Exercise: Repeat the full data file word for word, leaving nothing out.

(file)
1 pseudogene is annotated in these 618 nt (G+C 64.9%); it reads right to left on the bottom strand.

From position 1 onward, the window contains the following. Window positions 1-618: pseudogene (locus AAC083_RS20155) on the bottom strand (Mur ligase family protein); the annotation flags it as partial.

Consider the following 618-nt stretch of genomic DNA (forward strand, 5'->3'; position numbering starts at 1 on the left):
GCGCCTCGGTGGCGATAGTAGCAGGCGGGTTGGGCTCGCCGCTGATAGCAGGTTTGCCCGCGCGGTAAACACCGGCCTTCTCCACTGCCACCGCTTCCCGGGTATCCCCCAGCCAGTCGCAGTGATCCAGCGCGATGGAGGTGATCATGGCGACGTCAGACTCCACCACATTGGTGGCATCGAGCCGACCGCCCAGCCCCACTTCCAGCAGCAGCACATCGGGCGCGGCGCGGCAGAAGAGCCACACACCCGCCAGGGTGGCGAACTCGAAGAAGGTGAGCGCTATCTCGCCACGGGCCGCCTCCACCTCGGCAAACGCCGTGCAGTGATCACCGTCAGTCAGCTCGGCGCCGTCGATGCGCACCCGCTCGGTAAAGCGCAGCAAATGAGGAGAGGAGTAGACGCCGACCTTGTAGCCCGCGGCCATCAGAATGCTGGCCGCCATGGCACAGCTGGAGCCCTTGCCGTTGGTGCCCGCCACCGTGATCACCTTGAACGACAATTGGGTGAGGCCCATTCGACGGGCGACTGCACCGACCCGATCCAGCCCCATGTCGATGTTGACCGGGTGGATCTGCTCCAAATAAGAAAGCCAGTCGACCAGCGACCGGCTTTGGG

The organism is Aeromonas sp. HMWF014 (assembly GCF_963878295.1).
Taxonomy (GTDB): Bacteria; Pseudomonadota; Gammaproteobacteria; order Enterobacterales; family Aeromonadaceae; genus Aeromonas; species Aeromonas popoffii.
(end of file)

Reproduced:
1 pseudogene is annotated in these 618 nt (G+C 64.9%); it reads right to left on the bottom strand.

From position 1 onward, the window contains the following. Window positions 1-618: pseudogene (locus AAC083_RS20155) on the bottom strand (Mur ligase family protein); the annotation flags it as partial.

Consider the following 618-nt stretch of genomic DNA (forward strand, 5'->3'; position numbering starts at 1 on the left):
GCGCCTCGGTGGCGATAGTAGCAGGCGGGTTGGGCTCGCCGCTGATAGCAGGTTTGCCCGCGCGGTAAACACCGGCCTTCTCCACTGCCACCGCTTCCCGGGTATCCCCCAGCCAGTCGCAGTGATCCAGCGCGATGGAGGTGATCATGGCGACGTCAGACTCCACCACATTGGTGGCATCGAGCCGACCGCCCAGCCCCACTTCCAGCAGCAGCACATCGGGCGCGGCGCGGCAGAAGAGCCACACACCCGCCAGGGTGGCGAACTCGAAGAAGGTGAGCGCTATCTCGCCACGGGCCGCCTCCACCTCGGCAAACGCCGTGCAGTGATCACCGTCAGTCAGCTCGGCGCCGTCGATGCGCACCCGCTCGGTAAAGCGCAGCAAATGAGGAGAGGAGTAGACGCCGACCTTGTAGCCCGCGGCCATCAGAATGCTGGCCGCCATGGCACAGCTGGAGCCCTTGCCGTTGGTGCCCGCCACCGTGATCACCTTGAACGACAATTGGGTGAGGCCCATTCGACGGGCGACTGCACCGACCCGATCCAGCCCCATGTCGATGTTGACCGGGTGGATCTGCTCCAAATAAGAAAGCCAGTCGACCAGCGACCGGCTTTGGG

The organism is Aeromonas sp. HMWF014 (assembly GCF_963878295.1).
Taxonomy (GTDB): Bacteria; Pseudomonadota; Gammaproteobacteria; order Enterobacterales; family Aeromonadaceae; genus Aeromonas; species Aeromonas popoffii.